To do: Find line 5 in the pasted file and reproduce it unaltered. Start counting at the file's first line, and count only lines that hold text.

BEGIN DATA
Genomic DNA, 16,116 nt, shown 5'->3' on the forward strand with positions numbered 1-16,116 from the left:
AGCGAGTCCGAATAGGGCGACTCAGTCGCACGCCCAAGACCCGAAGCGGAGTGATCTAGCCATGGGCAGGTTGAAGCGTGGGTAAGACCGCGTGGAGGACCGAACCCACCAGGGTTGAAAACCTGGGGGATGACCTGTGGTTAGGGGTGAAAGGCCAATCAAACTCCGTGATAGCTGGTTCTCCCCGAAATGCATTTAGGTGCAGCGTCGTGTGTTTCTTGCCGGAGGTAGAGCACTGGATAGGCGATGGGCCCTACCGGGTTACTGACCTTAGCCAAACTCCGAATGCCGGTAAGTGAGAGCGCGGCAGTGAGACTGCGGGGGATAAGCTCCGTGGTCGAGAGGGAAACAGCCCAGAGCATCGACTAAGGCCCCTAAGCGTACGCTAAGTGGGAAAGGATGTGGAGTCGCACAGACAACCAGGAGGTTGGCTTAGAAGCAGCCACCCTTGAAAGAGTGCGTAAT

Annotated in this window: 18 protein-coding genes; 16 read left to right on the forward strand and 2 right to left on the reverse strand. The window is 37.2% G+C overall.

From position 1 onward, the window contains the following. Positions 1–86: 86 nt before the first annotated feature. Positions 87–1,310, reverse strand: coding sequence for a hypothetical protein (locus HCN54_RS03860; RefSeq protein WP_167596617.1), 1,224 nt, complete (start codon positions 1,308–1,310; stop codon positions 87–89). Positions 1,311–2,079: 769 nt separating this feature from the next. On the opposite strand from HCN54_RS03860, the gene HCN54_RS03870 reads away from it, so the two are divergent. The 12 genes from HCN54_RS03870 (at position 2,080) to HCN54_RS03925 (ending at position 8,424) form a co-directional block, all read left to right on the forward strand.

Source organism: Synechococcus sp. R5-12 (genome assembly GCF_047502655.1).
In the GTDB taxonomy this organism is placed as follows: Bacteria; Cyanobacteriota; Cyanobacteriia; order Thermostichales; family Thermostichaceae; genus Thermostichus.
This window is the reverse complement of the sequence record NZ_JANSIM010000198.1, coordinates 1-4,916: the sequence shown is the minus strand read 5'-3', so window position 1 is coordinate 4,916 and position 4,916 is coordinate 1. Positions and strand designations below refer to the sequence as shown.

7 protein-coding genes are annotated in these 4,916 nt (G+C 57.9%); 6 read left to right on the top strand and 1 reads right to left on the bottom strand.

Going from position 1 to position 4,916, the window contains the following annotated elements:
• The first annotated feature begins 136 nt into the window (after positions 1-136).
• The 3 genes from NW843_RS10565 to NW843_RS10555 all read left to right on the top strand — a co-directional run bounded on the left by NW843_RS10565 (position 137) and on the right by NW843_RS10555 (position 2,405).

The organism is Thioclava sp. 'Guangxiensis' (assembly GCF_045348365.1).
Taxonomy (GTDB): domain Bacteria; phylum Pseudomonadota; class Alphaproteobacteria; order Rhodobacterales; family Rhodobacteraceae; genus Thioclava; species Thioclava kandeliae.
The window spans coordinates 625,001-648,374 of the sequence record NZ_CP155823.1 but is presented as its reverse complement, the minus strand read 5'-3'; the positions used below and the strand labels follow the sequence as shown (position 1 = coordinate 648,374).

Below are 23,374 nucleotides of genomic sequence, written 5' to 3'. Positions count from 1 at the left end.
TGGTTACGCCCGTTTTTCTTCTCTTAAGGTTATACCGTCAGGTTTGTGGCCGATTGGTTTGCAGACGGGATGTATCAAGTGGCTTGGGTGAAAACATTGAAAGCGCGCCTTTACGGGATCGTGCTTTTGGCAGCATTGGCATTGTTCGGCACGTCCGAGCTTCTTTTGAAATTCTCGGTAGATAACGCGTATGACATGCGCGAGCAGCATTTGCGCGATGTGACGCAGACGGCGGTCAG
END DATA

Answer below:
Source organism: Synechococcus sp. R5-12 (genome assembly GCF_047502655.1).